Contact:

Bylaw - 403-361-2112
peaceofficer@strathmore.ca
 
The Town of Strathmore promotes and supports responsible dog ownership and their first priority is the health and safety of the general public.

Barking Dogs
Do not let your dog bark for long periods of time. Remember to have food and water available if your pet is outside. It is important for your pet to have shelter from the elements in winter as well as summer.
 
Walking Your Pet
When walking your dog or cat you are required to use a restraining device which means any leash or other restraining system capable of allowing the owner to maintain adequate control of the animal. When walking your pets in parks or public areas you are required to clean up after your pet.
 
Animal Services Facility
Animals are kept at the Town of Strathmore in a holding facility.  The Town of Strathmore can hold up to 11 dogs and 7 cats.  Animals with identification are held for 10 days and animals with no identification are held for 3 days.  Town of Strathmore Animal Control can be reached at 403-361-2128.

Donations are greatly appreciated.  The Cats and dogs would love to have more toys. The facility can always use towels and dish cloths.

Lost and Found Pets
If you should find a dog, cat or loose a pet wandering at large, please contact the Town office at 403-934-3133 as soon as possible. Often a lost pet owners has already contacted the Town and are desperate to be reunited with their pets. If you find an animal with a tag you can look up the owner information on Virtual Town Hall to find a contact phone number. AFTER HOURS please call RCMP at 403-934-3535.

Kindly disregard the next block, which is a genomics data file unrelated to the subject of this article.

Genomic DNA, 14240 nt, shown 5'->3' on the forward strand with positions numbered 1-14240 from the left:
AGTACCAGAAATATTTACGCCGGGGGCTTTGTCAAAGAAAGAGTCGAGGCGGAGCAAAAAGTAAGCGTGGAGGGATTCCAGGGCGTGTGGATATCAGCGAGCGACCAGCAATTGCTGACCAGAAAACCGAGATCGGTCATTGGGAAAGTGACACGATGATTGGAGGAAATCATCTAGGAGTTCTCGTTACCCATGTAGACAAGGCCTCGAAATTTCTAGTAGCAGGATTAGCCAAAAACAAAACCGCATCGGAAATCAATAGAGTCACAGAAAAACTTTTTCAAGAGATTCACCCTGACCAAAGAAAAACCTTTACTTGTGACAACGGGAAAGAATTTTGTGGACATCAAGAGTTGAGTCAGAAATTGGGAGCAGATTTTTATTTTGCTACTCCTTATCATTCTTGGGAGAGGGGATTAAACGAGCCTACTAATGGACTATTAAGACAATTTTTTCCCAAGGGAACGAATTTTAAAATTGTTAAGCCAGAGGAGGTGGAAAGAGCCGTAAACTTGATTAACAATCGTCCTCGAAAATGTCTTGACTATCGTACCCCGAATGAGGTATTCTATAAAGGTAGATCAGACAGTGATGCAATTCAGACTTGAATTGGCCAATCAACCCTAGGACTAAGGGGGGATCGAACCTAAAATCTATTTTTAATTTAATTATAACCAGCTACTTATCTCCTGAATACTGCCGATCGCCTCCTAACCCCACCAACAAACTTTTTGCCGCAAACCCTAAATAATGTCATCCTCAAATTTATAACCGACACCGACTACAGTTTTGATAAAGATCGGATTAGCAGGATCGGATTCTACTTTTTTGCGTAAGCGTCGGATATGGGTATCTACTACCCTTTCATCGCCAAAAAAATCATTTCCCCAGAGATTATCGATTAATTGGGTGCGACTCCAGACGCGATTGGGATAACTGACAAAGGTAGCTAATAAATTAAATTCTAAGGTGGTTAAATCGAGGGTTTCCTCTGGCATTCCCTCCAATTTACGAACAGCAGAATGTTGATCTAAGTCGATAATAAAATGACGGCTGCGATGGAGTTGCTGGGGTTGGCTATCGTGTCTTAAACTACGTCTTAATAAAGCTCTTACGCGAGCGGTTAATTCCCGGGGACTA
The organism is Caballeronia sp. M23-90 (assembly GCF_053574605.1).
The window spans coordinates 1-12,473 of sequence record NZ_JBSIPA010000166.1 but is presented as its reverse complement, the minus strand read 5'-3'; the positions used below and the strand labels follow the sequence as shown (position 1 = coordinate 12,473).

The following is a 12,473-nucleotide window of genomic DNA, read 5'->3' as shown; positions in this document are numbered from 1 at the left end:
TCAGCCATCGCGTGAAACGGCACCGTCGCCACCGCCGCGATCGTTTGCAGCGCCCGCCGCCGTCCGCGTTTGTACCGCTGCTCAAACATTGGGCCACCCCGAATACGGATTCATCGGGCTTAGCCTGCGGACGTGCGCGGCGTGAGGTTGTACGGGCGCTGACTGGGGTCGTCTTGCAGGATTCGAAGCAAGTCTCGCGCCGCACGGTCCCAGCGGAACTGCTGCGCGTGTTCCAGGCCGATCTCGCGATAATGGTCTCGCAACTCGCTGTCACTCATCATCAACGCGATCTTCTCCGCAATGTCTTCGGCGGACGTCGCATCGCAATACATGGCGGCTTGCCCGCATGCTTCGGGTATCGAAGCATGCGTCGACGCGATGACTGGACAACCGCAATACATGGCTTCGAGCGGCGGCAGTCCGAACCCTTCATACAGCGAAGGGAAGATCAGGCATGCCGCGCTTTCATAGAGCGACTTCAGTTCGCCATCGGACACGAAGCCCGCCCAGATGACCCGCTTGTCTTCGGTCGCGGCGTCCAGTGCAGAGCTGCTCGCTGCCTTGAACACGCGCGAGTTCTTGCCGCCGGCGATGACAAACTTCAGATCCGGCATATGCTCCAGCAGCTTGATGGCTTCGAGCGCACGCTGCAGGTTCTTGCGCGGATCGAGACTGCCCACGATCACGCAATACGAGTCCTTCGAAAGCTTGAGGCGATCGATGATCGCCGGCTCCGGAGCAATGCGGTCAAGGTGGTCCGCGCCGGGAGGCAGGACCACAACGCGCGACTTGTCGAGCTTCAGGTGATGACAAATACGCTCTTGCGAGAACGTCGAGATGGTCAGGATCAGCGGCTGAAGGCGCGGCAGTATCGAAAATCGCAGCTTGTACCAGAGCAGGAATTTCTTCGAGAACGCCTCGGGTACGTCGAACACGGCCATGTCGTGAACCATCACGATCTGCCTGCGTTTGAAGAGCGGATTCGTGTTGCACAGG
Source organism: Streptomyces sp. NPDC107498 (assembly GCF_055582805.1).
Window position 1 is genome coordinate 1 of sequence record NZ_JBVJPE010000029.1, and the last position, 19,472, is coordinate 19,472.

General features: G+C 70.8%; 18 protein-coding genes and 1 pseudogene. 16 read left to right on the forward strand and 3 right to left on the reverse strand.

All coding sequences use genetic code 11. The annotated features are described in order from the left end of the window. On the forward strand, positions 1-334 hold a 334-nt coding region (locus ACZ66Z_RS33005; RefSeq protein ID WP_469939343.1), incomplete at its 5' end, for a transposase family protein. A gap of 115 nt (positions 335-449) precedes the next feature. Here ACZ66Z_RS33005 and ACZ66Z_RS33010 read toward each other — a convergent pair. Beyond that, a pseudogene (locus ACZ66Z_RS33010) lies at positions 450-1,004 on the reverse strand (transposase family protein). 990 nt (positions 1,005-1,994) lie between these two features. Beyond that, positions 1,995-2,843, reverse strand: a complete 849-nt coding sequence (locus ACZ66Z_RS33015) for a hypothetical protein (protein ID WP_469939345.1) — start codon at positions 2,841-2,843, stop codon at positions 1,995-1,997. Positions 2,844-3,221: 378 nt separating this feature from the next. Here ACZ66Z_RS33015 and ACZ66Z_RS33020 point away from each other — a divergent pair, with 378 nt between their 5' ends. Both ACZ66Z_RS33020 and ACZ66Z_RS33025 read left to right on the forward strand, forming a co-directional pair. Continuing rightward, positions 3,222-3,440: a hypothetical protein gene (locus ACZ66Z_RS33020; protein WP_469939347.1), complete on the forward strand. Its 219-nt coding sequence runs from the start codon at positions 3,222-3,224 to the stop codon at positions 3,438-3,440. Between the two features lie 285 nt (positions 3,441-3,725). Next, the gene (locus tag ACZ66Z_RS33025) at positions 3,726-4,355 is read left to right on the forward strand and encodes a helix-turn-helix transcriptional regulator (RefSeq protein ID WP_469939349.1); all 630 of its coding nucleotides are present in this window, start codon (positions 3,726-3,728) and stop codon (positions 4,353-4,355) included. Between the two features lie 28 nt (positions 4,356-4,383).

How to License your Pet
Fill out the information in the Dog and Cat License forms at the bottom of this page and bring into the Town Office.
 
Cold Weather Pet Care 
The frigid temperatures that coincide with Alberta winters can be dangerous for your pet.  If you own or are caring for companion animals you need to take extra precautions to protect them from the extreme cold.  The best place for your pet is inside, except when it is taken outside for exercise or is a breed of dog capable of surviving outdoor weather. Even long-haired dogs that are accustomed to being outside need extra precautions when the temperature plummets. Here are a 10 simple ways you can help keep pets safe and comfortable over the winter.
 
1. Provide extra food: Animals that spend time outdoors in the winter require extra food to give them the energy they need to stay warm. 
 
2. Give liquid water: Ensure their water remains unfrozen by frequently replacing the water or use a heated bowl.  Avoid metal bowls that tongues can stick and freeze to.  
 
3.  Have a proper dog house:  A dog house needs to be the right size for your animal –just big enough for the dog to stand up and turn around, allowing the dog to retain its body heat.  Make sure the doghouse is sturdy with proper bedding (straw is better than blankets which soak up water that then turns to ice).  Finally, the house should be turned away from the wind to minimize the draft.